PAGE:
I hated Kent. And Kitaneh. But mostly Kent. He was such an asshat!! He made me automatically think of Kevin Durand, who almost always plays a scumbag part. And Governer Voss….I don’t really know what to think of him. He was slimy for the most part, but he had his moments. And I wonder if he only acted the way he did because someone he cared about was sick.
While I thoroughly enjoyed the story, there were a few things that really bothered me in the beginning that caused me to struggle a bit at first.
1) Ren fell fifteen stories onto the next roof and was ‘cushioned by the water pooling there.’ No. Just no. Anybody with any common sense knows that hitting water from such a great distance is basically like hitting concrete.
2) She passes out – underwater. The next paragraph: Air hunger forces my eyes open. My body heaves, convulses. I ignore the need to open my mouth. How long was I out?
Um? When you pass out, your body automatically starts breathing again. You can’t hold your breath while you’re unconscious. Ergo, if underwater, you would drown. I just can’t believe anyone would make this mistake.
3) At one point Ren was inside a building, 15 stories underwater. And there were no leaks. How? Because the windows were ‘bricked up?’ I’m not entirely sure that would actually seal anything. Unless the building had some kind of special sealant, the entire thing would be flooded. I suppose the idea was cool, but it just didn’t make sense to me.
4) This: Now for some dry fabric. I start opening all the doors on this level, hoping that one of them is a closet. When I find one with a few coats, I toss a whole pile of musty, moth-eaten fabric to the ground and light the corners on fire. I’m not worried about the building burning down – everything here is damp from tide fluctuations.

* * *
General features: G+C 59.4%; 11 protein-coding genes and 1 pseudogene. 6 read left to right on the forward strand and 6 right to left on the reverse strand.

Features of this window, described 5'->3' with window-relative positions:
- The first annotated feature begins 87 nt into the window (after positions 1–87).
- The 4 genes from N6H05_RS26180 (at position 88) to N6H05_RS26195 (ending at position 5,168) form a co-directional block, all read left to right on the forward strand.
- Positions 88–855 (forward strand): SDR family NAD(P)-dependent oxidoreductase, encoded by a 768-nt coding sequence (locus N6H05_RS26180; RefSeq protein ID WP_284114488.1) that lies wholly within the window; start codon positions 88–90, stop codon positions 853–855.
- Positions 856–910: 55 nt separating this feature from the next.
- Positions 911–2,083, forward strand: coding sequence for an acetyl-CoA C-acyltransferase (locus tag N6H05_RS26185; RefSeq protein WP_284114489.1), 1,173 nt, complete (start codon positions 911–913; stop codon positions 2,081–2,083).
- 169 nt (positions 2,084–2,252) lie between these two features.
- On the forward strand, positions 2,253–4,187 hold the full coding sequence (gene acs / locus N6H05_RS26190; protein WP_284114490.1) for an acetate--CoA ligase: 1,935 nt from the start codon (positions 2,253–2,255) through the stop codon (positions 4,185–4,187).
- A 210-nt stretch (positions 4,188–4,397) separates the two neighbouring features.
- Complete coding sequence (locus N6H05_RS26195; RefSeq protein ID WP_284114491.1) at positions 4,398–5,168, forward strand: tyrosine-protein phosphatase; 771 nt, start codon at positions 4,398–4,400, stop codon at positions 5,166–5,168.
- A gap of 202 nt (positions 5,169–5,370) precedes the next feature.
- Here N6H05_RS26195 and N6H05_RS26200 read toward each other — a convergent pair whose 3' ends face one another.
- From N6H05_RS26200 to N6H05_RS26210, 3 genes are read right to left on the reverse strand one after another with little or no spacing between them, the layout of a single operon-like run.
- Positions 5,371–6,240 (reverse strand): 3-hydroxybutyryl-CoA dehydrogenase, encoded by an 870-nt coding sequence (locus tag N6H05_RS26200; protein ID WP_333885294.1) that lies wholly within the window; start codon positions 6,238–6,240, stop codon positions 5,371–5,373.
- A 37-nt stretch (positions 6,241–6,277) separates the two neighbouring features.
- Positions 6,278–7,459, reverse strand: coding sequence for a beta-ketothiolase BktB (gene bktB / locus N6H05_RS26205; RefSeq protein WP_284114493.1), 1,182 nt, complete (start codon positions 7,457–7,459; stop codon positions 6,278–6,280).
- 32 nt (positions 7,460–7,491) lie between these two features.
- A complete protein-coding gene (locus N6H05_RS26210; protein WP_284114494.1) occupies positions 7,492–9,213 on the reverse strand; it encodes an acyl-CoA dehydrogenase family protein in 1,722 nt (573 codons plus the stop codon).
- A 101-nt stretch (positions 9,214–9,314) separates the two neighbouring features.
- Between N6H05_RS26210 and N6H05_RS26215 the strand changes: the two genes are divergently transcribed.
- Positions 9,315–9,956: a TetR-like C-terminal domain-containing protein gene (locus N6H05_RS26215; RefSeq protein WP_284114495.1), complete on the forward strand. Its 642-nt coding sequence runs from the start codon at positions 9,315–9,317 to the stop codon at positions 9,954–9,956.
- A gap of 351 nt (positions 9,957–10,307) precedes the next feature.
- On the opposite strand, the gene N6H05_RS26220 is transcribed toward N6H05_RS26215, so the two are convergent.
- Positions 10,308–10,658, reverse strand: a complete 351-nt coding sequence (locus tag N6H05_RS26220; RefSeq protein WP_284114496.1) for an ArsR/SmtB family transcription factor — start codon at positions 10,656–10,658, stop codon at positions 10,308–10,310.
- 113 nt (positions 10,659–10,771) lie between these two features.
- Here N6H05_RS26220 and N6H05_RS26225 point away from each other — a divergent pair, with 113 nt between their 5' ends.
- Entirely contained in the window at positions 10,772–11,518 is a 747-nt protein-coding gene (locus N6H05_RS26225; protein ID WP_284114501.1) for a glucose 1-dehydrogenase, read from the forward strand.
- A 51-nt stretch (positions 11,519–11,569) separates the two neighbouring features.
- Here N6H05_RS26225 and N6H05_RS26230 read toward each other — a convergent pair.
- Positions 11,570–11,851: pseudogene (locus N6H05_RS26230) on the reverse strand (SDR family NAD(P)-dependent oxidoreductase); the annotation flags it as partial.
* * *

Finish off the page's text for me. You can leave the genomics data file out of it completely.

Anybody else see the contradiction in there?
I would have loved to know more about the government. What exactly does the DI – Division Interial – do? Why were they made? They were mostly just faceless, scary authority. And what about the Blight? I think there was mention of it being cancer-like, but what causes it? How did it develop? Thankfully I was able to get a guesstimation of the year: Somewhere around 3010. Sweeeeet.
Because of those things, the beginning was a little rocky for me. But after the first quarter or so, things picked up and I was engrossed. It grabbed me by the seat of my pants and didn’t let go! There were a few scenes that were so intense I couldn’t flip the pages fast enough. I ended up finding myself more invested in the story and the characters than I thought I would be.
The ending left things pretty much wide open, and there’s not currently a sequel lined up…but I’m desperately hoping there will be another one! If there is, can I have more Callum, please? I hope to see more of some of the secondary characters and get to know them better!
Favorite character: Callum. ^.^
“The liner makes your eyes look really exotic. Like Cleopatra. Or Mata Hari.”
Both sluts who died gruesome deaths. At least they were pretty.
Writing style: 4/5
Overall rating: 4/5